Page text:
Reference state is a group of claims about the desired or undesired state of the attester. Typically, each claim has a name (or other ID) and a set of potential values, being the current values that are allowed/disallowed when determining whether to trust the attester. In general there may be more gradation than simply "allowed or disallowed" so each value might include some more complex level of gradation in some implementations.

That is, where current state has a single value per claim per component applying to one device at one point in time, reference state has a set of values per claim per component. The appraisal policy then specifies how to match the current value against the set of reference values.

Some examples of such matching include:

2.1. RATS Conceptual Messages

RATS conceptual messages in [RFC9334] fall into the above categories as follows:

  • Current state: Evidence, Endorsements, Attestation Results
  • Reference state: Reference Values
  • Appraisal policy: Appraisal Policy for Evidence, Appraisal Policy for Attestation Results

The figure below shows an example of verifier input for a layered attester as discussed in [RFC9334].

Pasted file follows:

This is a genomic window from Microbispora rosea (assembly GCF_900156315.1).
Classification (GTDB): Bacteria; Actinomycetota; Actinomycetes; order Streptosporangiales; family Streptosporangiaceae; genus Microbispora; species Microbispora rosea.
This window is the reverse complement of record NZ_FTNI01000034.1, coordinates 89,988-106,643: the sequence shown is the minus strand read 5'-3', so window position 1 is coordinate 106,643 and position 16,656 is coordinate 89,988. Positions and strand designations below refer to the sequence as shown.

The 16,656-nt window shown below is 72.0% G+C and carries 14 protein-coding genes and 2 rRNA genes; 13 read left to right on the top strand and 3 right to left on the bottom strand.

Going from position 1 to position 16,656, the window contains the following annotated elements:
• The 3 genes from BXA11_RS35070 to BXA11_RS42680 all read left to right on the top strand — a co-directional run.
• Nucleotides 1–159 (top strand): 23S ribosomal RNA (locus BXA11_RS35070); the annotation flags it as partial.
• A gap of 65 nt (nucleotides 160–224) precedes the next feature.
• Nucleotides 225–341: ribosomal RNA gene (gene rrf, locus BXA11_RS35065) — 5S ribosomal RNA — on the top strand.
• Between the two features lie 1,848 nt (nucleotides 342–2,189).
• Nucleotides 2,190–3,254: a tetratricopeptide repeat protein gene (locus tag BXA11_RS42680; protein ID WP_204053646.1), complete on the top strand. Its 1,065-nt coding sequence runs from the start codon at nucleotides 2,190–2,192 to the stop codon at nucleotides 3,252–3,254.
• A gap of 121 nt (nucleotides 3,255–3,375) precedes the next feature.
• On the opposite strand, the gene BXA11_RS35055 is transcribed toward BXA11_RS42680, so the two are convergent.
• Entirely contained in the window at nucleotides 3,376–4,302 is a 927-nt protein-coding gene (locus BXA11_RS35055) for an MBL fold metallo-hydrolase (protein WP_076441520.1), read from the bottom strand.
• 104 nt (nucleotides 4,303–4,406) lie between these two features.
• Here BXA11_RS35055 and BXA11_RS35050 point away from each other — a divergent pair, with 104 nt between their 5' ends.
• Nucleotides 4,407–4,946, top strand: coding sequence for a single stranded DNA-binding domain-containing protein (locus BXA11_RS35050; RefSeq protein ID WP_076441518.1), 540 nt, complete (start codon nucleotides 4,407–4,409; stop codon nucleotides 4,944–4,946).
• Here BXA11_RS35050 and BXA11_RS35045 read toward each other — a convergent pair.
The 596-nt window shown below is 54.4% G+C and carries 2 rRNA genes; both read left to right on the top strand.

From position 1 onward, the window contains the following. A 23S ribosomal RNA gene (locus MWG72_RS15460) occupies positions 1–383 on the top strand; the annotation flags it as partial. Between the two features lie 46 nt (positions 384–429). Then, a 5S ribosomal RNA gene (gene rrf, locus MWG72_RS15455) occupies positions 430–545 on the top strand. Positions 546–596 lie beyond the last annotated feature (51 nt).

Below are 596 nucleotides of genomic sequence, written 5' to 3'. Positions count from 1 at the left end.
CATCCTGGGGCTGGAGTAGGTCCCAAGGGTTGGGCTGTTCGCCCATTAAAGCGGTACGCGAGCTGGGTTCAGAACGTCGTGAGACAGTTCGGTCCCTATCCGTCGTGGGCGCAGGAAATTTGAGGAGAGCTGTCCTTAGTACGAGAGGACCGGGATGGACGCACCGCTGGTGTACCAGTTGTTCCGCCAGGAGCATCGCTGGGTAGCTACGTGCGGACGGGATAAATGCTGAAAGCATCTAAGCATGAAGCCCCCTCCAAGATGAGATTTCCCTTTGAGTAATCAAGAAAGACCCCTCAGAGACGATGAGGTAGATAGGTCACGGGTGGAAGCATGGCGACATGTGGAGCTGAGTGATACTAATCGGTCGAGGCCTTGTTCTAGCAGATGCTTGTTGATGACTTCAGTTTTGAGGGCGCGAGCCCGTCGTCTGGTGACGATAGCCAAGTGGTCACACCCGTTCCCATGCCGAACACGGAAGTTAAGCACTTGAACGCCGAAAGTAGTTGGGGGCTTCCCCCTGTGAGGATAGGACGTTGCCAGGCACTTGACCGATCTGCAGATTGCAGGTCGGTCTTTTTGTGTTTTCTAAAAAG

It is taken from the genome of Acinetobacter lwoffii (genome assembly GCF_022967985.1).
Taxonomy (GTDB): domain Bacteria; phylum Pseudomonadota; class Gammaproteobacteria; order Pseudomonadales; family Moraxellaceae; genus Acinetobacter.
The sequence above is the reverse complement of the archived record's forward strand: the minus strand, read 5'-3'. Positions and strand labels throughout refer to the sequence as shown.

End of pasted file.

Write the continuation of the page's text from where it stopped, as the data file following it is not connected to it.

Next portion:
/ Appraisal \ Current state Policy Reference state (layer N) (layer N) R e f e Evidence Current state Reference state r (layer 2) (layer 2) e n c e Current state Comparison Reference state (layer 1) Rules (layer 1) V \ a l / u Endorsement Current state Reference state e (layer 0) (layer 0) s \ /
Figure 1: Example Verifier Input

While the above example only shows one layer within Endorsements as the typical case, there could be multiple layers within it, such as a chip added to a hardware board potentially from a different vendor.

A Trust Anchor Store is a special case of state above, where the Reference State would be the set of trust anchors accepted (or rejected) by the Verifier, and the Current State would be a trust anchor used to sign Evidence or Endorsements.

In layered attestation using DICE [TCG-DICE] for example, the current state of each layer is signed by a key held by the next lower layer. Thus in the example diagram above, the layer 2 current state (e.g., OS state) is signed by a layer 1 key (e.g., a signing key used by the firmware), the layer 1 current state (e.g., firmware state) is signed by a layer 0 key (e.g., a hardware key stored in ROM), and the layer 0 current state (hardware specs and key ID) is signed by a layer 0 key (e.g., a vendor key) which is matched against the Verifier's trust anchor store, which is part of the layer 0 reference state depicted above.